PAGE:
Disability Discrimination

Examples of Disability Discrimination

  • Discriminating on the basis of physical or mental disability in various aspects of employment
  • Harassing an employee on the basis of his or her disability
  • Asking job applicants questions about their past or current medical conditions, or requiring job applicants to take medical exams
  • Creating or maintaining a workplace that includes substantial physical barriers to the movement of people with physical disabilities
  • Refusing to provide a reasonable accommodation to employees with physical or mental disability that would allow them to work

The ADA and you

Although the Americans with Disabilities Act (ADA) was passed in 1990, over the years the United States Supreme Court interpreted it in such a way that almost no one was recognized as being “disabled” and entitled to the law’s protections. Thankfully, Congress amended the ADA in 2009 to restore its meaning and scope.

If you have a serious health condition that affects your life or a major function of your body, you are probably considered to be “disabled” under the law. Your employer cannot treat you less favorably because of your disability, harass you for your disability, or refuse to grant a reasonable accommodation for your disability. It is also against the law for your employer to retaliate against you because you asked for a reasonable accommodation.

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Frequently Asked Questions About Disability Discrimination

  • I have a disability. How do I request an accommodation?

    The best way to request an accommodation is in writing. If you have an employee handbook, read it! It will likely contain information about how to do this. Write a letter, note, or email that includes information about your disability and a request that your employer accommodate you. If you already know what you need for an accommodation, include that information as well. Once you request an accommodation, your employer is required to work with you in what is called the “interactive process” to determine a reasonable accommodation. Sometimes those accommodations are easy, like changing your schedule; other times it can be difficult to determine the best course of action to accommodate you. Your employer does not have to grant the exact accommodation you request.

  • I just got a new job, but they are requiring a physical before I start. Can they do that?

    Yes. An employer can require you to submit to a pre-employment physical. However, the exam can only happen after you are offered the job. Your new employer is required to keep all your health information confidential.

  • I’ve never applied for Social Security Disability. Does that mean that disability discrimination laws don’t apply to me?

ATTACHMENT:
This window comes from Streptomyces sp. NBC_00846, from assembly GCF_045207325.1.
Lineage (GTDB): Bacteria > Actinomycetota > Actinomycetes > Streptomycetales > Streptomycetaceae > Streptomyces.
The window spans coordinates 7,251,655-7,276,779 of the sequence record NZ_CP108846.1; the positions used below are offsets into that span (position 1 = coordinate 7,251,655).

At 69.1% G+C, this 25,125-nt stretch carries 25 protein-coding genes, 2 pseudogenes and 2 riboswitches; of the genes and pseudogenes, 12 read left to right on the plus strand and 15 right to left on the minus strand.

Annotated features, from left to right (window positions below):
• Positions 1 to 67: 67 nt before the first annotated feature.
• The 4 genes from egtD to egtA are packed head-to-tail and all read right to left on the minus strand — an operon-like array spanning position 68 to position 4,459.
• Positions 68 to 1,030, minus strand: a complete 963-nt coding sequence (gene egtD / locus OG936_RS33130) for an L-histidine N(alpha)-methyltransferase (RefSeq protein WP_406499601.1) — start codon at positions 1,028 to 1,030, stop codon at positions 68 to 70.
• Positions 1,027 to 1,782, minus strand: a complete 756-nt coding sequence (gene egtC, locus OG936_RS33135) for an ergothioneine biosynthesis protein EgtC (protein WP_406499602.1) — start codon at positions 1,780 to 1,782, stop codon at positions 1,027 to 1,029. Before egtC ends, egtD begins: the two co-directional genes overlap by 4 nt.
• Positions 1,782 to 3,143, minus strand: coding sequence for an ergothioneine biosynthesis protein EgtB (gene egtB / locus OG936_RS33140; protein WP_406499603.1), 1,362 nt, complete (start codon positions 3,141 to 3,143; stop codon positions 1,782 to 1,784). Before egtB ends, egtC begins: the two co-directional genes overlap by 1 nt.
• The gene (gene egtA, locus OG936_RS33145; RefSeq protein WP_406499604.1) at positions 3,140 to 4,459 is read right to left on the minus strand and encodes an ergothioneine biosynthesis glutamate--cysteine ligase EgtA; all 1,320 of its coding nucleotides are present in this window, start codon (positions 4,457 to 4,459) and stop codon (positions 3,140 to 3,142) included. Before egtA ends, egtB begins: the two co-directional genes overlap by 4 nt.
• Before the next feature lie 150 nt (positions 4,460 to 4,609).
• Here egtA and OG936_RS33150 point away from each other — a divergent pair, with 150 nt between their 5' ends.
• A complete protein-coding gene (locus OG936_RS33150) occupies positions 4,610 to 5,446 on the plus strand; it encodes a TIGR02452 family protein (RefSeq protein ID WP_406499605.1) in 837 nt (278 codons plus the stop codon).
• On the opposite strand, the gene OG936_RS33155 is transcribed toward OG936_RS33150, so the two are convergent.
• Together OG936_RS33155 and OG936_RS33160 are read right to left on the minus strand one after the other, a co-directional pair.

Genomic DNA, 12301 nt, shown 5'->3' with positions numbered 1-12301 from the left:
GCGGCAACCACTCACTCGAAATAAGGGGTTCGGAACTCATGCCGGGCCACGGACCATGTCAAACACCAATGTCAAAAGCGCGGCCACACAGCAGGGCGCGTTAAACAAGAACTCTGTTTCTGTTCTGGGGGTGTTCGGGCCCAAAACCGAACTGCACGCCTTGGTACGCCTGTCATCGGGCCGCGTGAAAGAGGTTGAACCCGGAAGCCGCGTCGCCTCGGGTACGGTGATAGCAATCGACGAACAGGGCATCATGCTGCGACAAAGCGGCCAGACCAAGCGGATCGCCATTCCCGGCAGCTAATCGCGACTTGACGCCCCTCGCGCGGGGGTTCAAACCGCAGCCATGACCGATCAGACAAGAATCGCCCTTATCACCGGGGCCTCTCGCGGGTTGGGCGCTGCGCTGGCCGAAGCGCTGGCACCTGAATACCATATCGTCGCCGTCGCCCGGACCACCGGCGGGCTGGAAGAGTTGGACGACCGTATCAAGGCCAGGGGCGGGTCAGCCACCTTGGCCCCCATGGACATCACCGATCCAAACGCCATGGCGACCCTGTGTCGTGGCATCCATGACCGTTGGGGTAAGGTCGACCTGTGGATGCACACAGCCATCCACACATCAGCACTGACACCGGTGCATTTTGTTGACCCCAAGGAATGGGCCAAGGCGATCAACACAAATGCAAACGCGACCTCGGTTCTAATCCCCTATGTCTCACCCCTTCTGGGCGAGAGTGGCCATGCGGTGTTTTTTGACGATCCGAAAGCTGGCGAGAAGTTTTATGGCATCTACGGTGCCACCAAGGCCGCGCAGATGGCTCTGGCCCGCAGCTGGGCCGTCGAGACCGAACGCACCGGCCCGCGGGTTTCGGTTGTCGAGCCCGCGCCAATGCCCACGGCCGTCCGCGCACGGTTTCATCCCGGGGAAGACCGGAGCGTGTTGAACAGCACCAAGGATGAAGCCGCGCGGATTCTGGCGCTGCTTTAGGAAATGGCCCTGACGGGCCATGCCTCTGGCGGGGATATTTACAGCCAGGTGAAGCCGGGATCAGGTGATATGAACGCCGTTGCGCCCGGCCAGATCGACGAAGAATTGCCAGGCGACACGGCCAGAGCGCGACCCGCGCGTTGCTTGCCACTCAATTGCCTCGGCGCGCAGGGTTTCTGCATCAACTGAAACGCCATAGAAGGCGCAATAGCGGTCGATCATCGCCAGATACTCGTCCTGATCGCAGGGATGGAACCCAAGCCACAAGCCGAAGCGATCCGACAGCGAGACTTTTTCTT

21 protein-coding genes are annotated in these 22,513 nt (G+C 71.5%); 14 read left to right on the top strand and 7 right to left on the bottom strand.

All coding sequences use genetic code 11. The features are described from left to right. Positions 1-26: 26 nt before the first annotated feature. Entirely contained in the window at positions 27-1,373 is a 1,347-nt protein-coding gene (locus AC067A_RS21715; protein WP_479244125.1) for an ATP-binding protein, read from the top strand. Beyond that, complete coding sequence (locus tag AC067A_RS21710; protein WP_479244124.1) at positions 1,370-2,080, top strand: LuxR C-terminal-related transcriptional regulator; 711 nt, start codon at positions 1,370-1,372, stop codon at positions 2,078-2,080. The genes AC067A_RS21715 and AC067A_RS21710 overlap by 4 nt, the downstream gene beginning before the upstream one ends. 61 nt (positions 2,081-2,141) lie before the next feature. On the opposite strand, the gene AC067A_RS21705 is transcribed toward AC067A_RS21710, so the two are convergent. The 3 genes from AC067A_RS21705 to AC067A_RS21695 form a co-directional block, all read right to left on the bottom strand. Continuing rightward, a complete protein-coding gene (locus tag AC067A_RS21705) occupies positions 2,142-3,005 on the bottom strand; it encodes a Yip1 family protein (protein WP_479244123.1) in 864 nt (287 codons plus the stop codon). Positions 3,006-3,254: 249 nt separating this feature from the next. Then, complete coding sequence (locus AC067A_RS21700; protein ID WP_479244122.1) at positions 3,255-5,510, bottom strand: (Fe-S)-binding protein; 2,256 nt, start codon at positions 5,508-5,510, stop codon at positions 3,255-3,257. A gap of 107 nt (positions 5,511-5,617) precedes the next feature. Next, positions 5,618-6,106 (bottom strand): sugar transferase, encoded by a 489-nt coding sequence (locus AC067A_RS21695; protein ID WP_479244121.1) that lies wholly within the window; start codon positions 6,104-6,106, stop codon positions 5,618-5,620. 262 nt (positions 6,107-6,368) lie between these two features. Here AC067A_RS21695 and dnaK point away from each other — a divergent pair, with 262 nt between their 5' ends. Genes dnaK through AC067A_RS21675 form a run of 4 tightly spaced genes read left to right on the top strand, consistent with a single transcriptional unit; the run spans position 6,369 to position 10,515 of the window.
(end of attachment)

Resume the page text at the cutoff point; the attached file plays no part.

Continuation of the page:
No. The law for disability benefits under the Social Security Act has a completely different definition of what it means to be “disabled” than the definition that applies in employment laws like the ADA.

  • What does it mean to be “disabled” under employment laws?

    Here’s the short answer: If you have any kind of an ongoing health condition that is significantly affecting your life, or that would significantly affect your life if you weren’t getting treatment, you’re probably “disabled” within the meaning of the law.

    The full answer is that a disability is a physical or mental impairment that substantially limits one or more major life activities. “Major life activities” are functions such as caring for oneself, performing manual tasks, walking, seeing, hearing, speaking, breathing, learning, and working. A person is “substantially limited” in a “major life activity” if she or he is unable to perform a major life activity that the average person in the general population can perform, or is significantly restricted as to the condition, manner, or duration under which she can perform a particular major life activity as compared to the condition, manner, or duration under which the average person in the general population can perform it. A major life activity also includes the operation of a major bodily function, like the immune system, normal cell growth, digestive, bowel, bladder, neurological, brain, respiratory, circulatory, endocrine, and reproductive functions.

  • I’ve received permanent restrictions that prevent me from climbing ladders. Since I do roofing for a living, do disability laws prevent me from getting fired?

    No, I’m sorry. To be entitled to protection from disability discrimination, you can’t be so disabled that you can’t do the work. Unless there’s a reasonable accommodation we are unaware of, it’s going to be nearly impossible for you to get up on a roof to do your work. Your employer has the right to terminate your employment.